Beijing 2022: Birgit Skarstein supports Chinese skiers26.10.2018
Paralympian shares Nordic knowledge ahead of next Winter Games
China’s Nordic skiers have received some special support as they prepare for their home Winter Paralympics at Beijing 2022, from Paralympian Birgit Skarstein.
The Norwegian skier, who competed at the latest edition of the Winter Games in PyeongChang earlier this year, visited Bejing to share her knowledge and expertise with around 100 Chinese athletes.
The lack of snow was not a problem, as Skarstein took on a sitting rollerski and joined her country-mate and former Olympic athlete Bente Skari in a relay event in front of the iconic Bird’s Nest stadium – which was built for the Beijing 2008 Olympics and Paralympics.
“I never thought I’d compete with Bente Skari – at least not in China,” posted Skarstein on social media about her experience. “We opened the floor together for an international delegation with a relay with Norwegian and Chinese athletes.”
Skarstein was part of a very special team in Beijing as she met the Norwegian Royal Family in an event to celebrate the exchange agreement signed between the two countries last year to help China develop winter sports－particularly cross-country skiing－in the build-up to Beijing 2022.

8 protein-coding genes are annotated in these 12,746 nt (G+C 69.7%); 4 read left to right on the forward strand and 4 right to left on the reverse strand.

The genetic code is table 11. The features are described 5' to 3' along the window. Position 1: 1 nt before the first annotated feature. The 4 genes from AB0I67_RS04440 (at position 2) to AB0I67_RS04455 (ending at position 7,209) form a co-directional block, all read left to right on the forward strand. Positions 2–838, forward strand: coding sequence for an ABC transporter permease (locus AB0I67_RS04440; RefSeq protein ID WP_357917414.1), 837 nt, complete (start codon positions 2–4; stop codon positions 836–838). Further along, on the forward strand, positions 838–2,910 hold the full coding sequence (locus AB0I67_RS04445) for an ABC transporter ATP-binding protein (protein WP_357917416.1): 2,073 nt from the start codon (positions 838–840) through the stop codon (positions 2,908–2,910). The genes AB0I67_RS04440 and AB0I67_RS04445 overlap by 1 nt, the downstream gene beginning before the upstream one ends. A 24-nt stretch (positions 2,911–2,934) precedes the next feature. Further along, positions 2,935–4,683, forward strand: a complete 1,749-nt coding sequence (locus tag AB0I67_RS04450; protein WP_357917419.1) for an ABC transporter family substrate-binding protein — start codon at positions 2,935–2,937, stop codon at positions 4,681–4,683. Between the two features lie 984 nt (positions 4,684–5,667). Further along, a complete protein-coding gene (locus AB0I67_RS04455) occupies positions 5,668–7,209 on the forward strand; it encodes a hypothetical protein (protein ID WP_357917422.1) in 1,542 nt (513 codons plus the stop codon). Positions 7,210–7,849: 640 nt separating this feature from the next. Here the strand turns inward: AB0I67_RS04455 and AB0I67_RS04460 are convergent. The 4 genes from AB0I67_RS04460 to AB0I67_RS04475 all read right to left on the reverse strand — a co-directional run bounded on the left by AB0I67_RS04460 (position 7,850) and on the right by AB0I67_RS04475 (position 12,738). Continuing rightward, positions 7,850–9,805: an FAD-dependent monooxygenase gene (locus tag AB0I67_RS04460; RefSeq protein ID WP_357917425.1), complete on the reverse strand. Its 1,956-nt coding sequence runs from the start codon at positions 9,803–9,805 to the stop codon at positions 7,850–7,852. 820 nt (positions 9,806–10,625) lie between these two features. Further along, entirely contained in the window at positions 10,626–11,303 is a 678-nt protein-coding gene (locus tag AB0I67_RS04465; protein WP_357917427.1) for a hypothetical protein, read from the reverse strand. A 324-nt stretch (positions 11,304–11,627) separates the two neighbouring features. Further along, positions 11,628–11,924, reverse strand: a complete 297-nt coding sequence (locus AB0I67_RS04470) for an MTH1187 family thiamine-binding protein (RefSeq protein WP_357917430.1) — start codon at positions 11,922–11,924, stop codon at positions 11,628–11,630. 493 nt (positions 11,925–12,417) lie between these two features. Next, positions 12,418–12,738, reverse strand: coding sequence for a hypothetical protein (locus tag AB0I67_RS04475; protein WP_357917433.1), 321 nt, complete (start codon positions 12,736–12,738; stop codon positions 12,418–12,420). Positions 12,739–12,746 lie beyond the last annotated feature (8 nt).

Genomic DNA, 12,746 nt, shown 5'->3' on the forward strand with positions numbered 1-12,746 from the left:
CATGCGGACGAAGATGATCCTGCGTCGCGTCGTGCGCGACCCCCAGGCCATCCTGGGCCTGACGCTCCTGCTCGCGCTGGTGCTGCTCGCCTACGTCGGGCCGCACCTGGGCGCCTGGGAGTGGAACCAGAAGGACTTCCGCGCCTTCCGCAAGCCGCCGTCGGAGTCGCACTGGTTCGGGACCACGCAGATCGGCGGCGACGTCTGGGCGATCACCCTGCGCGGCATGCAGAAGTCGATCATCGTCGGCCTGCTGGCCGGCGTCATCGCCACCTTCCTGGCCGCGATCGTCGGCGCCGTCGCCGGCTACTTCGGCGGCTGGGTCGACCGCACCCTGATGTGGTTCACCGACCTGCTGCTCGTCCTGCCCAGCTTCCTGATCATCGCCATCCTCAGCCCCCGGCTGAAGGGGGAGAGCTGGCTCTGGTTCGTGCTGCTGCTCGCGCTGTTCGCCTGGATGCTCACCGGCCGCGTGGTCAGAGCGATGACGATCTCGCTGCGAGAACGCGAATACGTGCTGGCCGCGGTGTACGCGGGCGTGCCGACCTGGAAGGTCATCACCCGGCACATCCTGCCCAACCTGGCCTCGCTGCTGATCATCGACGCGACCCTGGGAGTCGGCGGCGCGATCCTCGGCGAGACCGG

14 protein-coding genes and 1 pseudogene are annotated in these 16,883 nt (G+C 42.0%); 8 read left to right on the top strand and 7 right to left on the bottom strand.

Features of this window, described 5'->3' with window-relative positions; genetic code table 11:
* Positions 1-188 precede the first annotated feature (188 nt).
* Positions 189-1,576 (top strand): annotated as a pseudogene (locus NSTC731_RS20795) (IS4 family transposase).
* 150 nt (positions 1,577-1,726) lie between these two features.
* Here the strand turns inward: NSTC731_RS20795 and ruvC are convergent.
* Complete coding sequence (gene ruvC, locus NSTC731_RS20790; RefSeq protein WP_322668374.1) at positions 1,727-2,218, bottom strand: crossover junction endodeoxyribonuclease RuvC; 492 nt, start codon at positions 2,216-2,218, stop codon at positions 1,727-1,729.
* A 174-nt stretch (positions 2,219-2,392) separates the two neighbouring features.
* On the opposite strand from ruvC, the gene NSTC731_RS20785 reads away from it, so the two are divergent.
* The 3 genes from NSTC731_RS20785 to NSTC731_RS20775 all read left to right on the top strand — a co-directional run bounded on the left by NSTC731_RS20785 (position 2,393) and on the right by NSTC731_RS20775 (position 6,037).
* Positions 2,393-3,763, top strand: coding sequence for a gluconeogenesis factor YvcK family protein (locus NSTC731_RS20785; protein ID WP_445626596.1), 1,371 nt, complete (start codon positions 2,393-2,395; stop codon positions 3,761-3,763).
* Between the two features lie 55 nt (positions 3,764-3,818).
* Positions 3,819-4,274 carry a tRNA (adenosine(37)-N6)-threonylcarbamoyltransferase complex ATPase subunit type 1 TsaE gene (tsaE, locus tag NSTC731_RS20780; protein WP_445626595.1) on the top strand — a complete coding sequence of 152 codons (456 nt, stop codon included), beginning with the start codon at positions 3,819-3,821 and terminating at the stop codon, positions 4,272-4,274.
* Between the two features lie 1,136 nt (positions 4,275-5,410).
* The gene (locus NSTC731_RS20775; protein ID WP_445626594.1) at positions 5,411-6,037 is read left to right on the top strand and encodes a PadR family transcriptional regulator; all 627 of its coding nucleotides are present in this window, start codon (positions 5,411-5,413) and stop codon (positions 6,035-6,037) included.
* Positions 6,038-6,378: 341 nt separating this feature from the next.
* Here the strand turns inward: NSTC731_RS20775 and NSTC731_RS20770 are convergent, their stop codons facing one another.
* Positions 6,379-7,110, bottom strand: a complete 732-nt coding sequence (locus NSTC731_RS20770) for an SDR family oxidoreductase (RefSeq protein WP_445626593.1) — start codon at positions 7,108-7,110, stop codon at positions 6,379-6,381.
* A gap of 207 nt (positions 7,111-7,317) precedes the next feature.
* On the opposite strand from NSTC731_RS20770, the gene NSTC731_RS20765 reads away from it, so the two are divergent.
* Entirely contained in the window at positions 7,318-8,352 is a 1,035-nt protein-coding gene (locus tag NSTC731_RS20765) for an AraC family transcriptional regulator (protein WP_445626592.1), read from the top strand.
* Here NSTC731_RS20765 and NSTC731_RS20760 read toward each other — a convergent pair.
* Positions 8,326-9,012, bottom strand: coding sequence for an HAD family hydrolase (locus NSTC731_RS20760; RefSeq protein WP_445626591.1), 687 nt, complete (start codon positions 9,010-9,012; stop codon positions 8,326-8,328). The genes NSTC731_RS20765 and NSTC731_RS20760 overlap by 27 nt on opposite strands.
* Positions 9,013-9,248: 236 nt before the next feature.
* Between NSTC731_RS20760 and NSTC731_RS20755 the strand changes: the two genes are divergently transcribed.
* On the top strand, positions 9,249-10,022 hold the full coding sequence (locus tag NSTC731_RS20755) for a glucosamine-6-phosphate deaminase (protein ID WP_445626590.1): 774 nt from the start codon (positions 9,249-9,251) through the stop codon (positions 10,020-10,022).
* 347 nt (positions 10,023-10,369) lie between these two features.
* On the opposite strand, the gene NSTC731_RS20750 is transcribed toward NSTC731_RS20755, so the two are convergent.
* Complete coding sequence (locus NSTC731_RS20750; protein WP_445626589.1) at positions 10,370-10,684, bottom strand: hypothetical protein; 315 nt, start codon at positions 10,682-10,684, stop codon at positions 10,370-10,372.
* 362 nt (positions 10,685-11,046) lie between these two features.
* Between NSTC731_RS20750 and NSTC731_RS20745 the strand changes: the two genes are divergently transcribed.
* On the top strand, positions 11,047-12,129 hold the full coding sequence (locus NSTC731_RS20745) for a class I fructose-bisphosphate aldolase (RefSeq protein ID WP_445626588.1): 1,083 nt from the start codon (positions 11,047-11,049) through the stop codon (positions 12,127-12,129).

It was also a unique opportunity for the local athletes in their dreams to compete at home in the Winter Paralympics and Olympics.
"Today was a very special occasion for us to learn from the Norwegian skiers in front of such important guests in such an iconic location," said Wang Qiang, a member of China's Olympic national cross-country team.
It was not Skarstein’s first time in the 2022 host city. In February, she visited the headquarters of the Organising Committee to attend a meeting about PyeongChang 2018.
“With this organisation and the abilities in the team, I think Beijing can really make the Paralympic Winter Games something even bigger and tougher. I have a great belief in Beijing 2022,” she said.
“I hope that the Games will send a message of ability, because it’s actually all about what you can do and how good you can get,” Skarstein said.